Ronald Garner dies, leaves musical genius legacy

Emeritus professor Ronald Garner passed away March 22 due to natural causes. His contributions to the DSU music department are still remembered and appreciated today. Photo courtesy of Deseret News.

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Emeritus professor Ronald Garner passed away March 22 of natural causes at 90 years old. Though he has passed on, his legacy still lives at Dixie State University.

“He was ‘Mr. Positivity,'” said John Bowler, director of alumni relations. “He was that guy who would tell you ‘you can do anything.'”

Garner worked at DSU for 54 years in the music department, and he still holds the title of “one of the longest-serving state employees in Utah history,” according to an email from President Richard ‘Biff’ Williams.

Glenn Webb, assistant professor of music and close friend of Garner, said Garner founded the Celebrity Concert Series, DSU marching band, and the Southwest Symphony Orchestra.

Ginger Nelson, director of arts programming, said: “Although I never met Dr. Garner, his dedication to the Celebrity Concert Series was the beginning of a tradition that has lasted over 60 years. Our series family will surely feel his loss, and we hope to carry on the spirit of bringing performing arts to our community for 60 more years to come.”

Along with founding several music programs, he directed over 1,000 concerts and performances throughout his career at DSU, Webb said. He was extremely knowledgeable about all music and specifically loved to teach students about music theory and jazz.

“He was instrumental in building [DSU] into what we know it as today,” Webb said. “You know, Ron was doing ‘active learning, active life’ before anybody thought of that.”

Garner was a major advocate and helping hand throughout all the eras of DSU, Webb said. He was an active voice when the college was just beginning and building the campus students use today, and he helped transform it from a two-year college into a four-year university, all while teaching and mentoring students in the music department.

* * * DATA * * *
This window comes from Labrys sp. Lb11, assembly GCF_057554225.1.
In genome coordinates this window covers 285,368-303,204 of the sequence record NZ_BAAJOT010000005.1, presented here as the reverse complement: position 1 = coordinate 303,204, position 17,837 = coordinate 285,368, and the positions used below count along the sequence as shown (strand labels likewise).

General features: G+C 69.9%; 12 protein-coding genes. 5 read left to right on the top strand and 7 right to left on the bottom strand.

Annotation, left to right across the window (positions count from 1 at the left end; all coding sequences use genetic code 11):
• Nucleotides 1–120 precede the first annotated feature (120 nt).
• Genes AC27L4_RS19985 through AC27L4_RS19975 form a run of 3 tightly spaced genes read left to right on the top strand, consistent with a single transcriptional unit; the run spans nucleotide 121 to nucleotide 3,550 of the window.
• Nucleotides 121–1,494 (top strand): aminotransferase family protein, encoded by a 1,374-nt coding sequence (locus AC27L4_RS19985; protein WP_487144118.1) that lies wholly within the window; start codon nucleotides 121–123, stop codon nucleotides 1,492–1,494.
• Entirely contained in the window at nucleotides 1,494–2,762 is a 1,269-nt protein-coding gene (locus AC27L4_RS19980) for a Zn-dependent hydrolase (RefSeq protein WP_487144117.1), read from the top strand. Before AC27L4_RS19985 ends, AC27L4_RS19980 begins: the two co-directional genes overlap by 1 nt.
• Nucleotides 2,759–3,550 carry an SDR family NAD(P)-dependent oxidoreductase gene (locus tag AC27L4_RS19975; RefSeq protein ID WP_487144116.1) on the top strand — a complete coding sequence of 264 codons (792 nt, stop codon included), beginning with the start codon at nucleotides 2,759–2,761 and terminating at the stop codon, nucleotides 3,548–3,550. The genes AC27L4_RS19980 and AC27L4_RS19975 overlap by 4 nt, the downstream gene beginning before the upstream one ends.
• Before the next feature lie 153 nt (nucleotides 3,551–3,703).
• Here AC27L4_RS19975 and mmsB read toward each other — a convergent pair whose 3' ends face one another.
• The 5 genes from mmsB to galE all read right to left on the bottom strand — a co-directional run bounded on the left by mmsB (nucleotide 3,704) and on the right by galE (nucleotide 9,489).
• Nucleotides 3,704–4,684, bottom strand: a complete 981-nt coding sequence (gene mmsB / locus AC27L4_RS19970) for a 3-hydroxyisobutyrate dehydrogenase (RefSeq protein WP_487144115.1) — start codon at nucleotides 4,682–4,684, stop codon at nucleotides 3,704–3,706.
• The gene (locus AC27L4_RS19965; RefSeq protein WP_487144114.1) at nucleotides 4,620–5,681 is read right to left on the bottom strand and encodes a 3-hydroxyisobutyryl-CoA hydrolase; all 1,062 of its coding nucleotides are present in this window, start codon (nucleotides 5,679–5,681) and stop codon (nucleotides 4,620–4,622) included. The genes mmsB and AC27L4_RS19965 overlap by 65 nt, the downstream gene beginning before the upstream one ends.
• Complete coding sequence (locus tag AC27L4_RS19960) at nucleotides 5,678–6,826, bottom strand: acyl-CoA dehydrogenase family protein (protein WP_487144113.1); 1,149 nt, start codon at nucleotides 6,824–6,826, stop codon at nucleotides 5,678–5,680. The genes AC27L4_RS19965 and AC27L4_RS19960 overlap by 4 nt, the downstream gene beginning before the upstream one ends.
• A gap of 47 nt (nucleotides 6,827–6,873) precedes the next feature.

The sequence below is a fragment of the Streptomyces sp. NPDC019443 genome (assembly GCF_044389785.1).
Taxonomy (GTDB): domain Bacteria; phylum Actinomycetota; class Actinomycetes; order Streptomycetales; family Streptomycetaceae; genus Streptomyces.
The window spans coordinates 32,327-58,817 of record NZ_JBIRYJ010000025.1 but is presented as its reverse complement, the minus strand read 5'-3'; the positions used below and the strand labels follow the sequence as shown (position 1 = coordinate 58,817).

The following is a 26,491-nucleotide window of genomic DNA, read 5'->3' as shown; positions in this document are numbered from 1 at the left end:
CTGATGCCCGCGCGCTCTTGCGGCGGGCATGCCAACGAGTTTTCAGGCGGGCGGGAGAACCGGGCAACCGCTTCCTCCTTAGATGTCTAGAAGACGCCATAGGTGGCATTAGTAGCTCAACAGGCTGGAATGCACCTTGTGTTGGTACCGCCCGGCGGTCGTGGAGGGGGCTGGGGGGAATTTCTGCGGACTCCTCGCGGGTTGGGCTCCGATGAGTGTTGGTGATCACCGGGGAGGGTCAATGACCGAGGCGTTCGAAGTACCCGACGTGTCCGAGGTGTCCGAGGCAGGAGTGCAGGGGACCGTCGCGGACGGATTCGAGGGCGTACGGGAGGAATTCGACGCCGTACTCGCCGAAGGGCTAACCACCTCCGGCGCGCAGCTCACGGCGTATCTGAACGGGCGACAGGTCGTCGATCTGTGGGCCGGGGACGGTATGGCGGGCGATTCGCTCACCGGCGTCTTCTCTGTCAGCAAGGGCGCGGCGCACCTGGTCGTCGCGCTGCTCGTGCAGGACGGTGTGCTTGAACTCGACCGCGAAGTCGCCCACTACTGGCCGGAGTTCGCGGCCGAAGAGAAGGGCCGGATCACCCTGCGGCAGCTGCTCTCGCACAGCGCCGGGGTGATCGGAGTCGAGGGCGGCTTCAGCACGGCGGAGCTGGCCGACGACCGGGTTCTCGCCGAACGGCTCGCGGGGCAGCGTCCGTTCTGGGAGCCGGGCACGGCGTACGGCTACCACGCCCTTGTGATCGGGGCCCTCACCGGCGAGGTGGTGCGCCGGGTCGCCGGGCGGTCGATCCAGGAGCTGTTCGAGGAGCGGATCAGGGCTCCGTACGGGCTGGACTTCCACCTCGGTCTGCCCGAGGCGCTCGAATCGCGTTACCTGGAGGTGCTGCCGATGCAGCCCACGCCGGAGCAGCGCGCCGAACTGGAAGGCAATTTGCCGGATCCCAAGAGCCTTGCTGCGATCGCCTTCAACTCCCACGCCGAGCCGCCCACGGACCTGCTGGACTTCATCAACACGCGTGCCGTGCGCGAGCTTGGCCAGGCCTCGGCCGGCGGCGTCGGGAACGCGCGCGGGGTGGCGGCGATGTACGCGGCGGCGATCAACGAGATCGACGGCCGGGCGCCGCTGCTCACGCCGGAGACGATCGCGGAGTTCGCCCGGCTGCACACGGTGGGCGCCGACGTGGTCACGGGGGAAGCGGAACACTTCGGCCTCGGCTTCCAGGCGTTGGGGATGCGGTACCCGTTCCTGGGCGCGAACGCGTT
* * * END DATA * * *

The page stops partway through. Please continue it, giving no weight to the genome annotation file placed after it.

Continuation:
“He used to talk about music and musicians with such enthusiasm,” Webb said. “He was a wonderful teacher. When he was teaching and conversing with students, he was always interested in what they had to say; there was no condescending bone in his body.”

Bowler said during homecoming week at DSU, Garner would always have a group of students come back to campus just to visit, hang out and chat with him.

“I mean, it’s an incredible thing when you think about it,” Bowler said. “Students that are now my age or older come back just to see him and be associated with him — that is an incredible legacy. That shows the type of person he was.”

Webb said Garner gave him instant opportunities to explore his career in music before even attending DSU. Garner invited Webb to play in the Southwest Symphony Orchestra as a teenager and constantly took him on trips to Salt Lake City to listen to visiting orchestras.

Little did Webb know that one day he would have an office right down the hall from Garner. The two became close colleagues and friends as music professors at DSU.

“What I will cherish is the countless hours of service, kindness and positivity [Garner] shared with us as a campus, as a community, as a world,” Bowler said.

Currently, all funeral plans only involve Garner’s close family. There will be no public viewing due to COVID-19, according to Garner’s obituary.

Webb said he has spoken to the dean of the College of Fine Arts about naming the concert hall after Garner to honor him on campus. There are more plans to come involving remembering Garner on campus, but the specifics are not known at this time.